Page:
Officer Snyder checked anglers at Liberty Lake and arrested one on an outstanding warrant out of Lincoln County. 

Officer Spurbeck patrolled the Spokane River and contacted two subjects fishing closed waters.  The subjects were also using terminal gear and neither subject had a valid fishing license. 

Sergeant Charron responded to two fisherman fishing closed waters on Deep Lake. Suspects attempted to hide fishing gear but were unsuccessful. 

Officer Vance patrolled the Touchet and Tucannon Rivers. One angler was contacted as he was fishing directly at the base of the dam in Dayton on the Touchet River. He said he saw the no fishing signs and knew he was not allowed to fish there, but wanted to catch a steelhead the easy way. 

Judge says backcountry skiers have right to relief from snowmobiles

WINTER SPORTS — Backcountry skiers who have been negotiating against the near-total encroachment of snowmobiles into national forest playgrounds near Lookout Pass and Stevens Peak may find some support in a ruling handed down by a court in Boise.

A federal judge in Idaho says the U.S. Forest Service broke the law when it didn’t craft rules to govern snowmobile travel, handing powder-loving backcountry skiers and snowshoe enthusiasts a victory that could extend to national forests nationwide.

  • The skiers emphasized they didn't want a ban on snowmobiling, just a balance of their use in the winter backcountry.

U.S. District Magistrate Judge Ronald Bush ruled Friday that the Forest Service must go back to work on its 2005 Travel Management Rule and draw up regulations designating areas of use and non-use by all off-road vehicles, including snowmobiles, on national forest lands.

See the story: Judge sides with backcountry skiers

Tick paralysis cause of mysterious dog illness

ANIMALS — A dog that walks like it's drunk, or starts loosing control of its legs, or unable to get up could have a number of ailments.  But one thing you should check for immediately is tick paralysis.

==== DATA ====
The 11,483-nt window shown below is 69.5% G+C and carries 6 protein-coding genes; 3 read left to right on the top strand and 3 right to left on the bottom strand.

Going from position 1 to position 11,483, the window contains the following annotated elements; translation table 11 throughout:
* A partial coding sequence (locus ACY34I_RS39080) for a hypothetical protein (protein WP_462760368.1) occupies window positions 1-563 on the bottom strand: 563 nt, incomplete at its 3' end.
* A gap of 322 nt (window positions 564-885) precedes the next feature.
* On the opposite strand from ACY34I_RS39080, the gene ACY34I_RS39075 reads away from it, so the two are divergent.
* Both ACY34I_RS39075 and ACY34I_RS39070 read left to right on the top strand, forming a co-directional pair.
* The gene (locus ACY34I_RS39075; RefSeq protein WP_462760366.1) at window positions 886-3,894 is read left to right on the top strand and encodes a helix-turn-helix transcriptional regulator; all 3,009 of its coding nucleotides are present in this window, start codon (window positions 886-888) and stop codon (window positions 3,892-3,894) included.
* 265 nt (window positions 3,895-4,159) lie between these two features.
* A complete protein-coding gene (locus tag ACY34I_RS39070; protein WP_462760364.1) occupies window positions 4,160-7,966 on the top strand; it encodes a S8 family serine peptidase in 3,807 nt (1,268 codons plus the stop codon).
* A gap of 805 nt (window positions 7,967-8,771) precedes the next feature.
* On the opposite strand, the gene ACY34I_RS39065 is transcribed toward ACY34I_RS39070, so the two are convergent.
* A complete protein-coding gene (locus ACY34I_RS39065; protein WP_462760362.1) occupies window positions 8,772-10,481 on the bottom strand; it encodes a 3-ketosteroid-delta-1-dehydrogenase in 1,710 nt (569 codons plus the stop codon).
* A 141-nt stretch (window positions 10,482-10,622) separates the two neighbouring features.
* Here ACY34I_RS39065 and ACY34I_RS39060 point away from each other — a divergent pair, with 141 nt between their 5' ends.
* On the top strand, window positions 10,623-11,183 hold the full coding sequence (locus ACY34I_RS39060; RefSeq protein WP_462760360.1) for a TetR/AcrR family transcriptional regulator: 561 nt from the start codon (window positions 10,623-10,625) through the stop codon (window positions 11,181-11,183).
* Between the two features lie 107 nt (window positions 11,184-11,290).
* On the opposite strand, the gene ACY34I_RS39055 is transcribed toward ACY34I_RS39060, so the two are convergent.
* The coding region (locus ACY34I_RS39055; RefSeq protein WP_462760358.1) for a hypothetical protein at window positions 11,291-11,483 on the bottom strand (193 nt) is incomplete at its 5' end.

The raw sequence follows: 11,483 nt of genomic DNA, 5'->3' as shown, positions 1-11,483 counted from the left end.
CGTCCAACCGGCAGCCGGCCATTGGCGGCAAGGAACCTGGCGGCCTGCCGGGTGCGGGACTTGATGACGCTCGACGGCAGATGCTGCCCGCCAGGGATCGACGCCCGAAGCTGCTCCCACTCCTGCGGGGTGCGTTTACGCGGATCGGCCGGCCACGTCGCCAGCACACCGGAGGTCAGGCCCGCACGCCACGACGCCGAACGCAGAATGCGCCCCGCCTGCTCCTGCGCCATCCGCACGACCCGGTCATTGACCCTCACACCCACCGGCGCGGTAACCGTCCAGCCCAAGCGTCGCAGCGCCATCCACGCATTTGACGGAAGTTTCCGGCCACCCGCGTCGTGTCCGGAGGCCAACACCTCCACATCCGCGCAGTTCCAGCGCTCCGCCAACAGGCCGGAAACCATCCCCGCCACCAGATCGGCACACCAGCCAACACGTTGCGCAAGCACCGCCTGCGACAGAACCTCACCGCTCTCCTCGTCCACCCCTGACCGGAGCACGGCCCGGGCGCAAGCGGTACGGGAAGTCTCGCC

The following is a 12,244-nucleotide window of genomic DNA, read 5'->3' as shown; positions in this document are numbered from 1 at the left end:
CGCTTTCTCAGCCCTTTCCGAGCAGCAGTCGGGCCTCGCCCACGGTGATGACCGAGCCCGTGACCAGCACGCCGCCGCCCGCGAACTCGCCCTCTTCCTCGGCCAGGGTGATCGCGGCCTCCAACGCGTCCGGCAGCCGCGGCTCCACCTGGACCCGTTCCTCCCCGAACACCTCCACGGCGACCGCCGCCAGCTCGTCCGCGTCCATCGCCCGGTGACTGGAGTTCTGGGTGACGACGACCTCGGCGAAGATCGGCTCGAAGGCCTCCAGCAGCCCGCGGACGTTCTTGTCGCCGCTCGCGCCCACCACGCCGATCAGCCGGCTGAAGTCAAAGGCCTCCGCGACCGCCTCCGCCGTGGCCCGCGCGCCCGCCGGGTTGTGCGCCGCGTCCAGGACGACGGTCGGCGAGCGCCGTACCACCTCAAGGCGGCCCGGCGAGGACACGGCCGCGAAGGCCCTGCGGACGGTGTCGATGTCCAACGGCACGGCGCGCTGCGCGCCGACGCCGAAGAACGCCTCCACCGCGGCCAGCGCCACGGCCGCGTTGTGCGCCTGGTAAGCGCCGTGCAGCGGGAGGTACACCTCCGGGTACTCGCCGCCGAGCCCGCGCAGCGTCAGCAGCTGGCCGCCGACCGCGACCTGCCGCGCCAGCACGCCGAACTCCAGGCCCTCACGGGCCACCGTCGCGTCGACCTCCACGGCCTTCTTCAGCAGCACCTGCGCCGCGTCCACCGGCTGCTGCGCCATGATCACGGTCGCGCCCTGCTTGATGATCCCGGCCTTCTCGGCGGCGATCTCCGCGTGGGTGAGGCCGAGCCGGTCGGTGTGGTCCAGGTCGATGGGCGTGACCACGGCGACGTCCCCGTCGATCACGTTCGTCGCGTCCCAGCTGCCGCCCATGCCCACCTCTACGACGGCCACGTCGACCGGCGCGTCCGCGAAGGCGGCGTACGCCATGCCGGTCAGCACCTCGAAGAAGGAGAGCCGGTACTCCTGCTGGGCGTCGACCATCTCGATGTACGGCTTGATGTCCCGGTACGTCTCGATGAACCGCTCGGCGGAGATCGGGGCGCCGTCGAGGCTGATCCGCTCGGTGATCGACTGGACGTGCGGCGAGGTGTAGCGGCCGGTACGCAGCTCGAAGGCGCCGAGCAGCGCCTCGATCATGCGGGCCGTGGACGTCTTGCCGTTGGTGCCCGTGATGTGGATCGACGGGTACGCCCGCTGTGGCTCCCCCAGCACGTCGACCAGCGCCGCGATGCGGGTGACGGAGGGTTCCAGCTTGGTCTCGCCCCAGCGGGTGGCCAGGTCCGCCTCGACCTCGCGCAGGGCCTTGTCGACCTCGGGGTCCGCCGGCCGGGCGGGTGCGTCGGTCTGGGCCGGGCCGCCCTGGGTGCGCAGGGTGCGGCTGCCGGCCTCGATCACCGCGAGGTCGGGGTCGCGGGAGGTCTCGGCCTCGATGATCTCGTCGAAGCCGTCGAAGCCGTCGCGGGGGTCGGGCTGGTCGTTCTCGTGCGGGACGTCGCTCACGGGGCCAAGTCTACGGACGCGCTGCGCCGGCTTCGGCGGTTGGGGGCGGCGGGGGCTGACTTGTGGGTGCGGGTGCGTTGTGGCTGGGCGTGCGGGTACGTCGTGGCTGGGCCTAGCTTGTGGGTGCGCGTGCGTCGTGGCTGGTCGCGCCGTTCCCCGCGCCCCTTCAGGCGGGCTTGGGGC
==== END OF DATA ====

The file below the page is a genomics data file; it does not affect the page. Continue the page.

The cure if caught early is as simple as removing the problem-causing tick.

Here's a case in point from Mary Franzel of North Idaho who encountered the problem over the weekend with her dog, Zip:

To my dog owner friends: Yesterday Zip got “Tick Paralysis.” It's a toxin that some ticks have that causes progressive paralysis. It started by her not being able to stand up on her hind legs to look out the window. It progressed to her barely being able to use her back legs.

Thank heavens Celeste Boatwright Grace happened to be over for a hike. After ruling out an injury, she thought of this tick borne disease. We found 4 ticks & after a bath I found one more. If the tick is removed soon enough it reverses & the dog usually returns to normal. It can be fatal if the tick remains attached & the dog ends up going into respiratory distress. It's most common in the Rocky Mountains & the Pacific Northwest.

Ponderay Vet has already seen 1 case last week. It is rare, but from now on I'm treating all my dogs with topical tick medication.  A heads up - you may want to treat your dogs!

I tried to post a video of Zip stumbling but my speedy internet connection wouldn't let me. She is very tired today but seems to be walking fine. :-)

Outdoors daughter flexes mussel, eats weeds

FORAGING — Who says college grads can't make a living? 

My daughter, Hillary, is using skills she learned as a camp trip leader and kayak guide to make nutritional ends meet with a little Northwest foraging during a recent outing with her sister in the San Juan Islands. As her recent email reported:

When we went out kayaking, I harvested some mussels and we cooked them up last night in a curry! Brook had an abundance of nettles in her backyard so I picked a bag full and made nettle pesto last night! Here is a picture of my spring bounty. I froze a jar for you and mom. Even though I wore gloves, my fingers still tingled all night last night!

I told her I'm glad she knows how to cook stinging nettles: Better to have tingling fingers than a tingling colon.

She also said she's looking forward to feeding me some bull kelp chutney.

Dent Acres campground opens April 11 at Dworshak Reseroir

BOATING — The U.S. Army Corps of Engineers at Dworshak Dam and Reservoir says the Dent Acres Campground has been opened for the season and campers are reserving sites for spring and summer using the www.recreation.gov reservation system.

The smallmout bass fishing can be good, and Idaho Fish and Game biologists predict this will be a great kokanee fishing season at the reservoir.

Reservations can be made for camping dates May 23 or later, though the campground opens on April 11 on a first-come, first-served basis.

  • Dent Acres campsite fees are $10 per night via self-deposit registration for April 11 – May 22.
  • Reserved campsites beginning May 23 are $18 per night.
  • The Group Camp is $50 per night, and the Picnic Shelter is $25 for the day.
 
Dent Acres boat ramp was opened for public use on Monday, March 11.
 
For updated Dworshak water level and boat ramp information, call (800) 321-3198.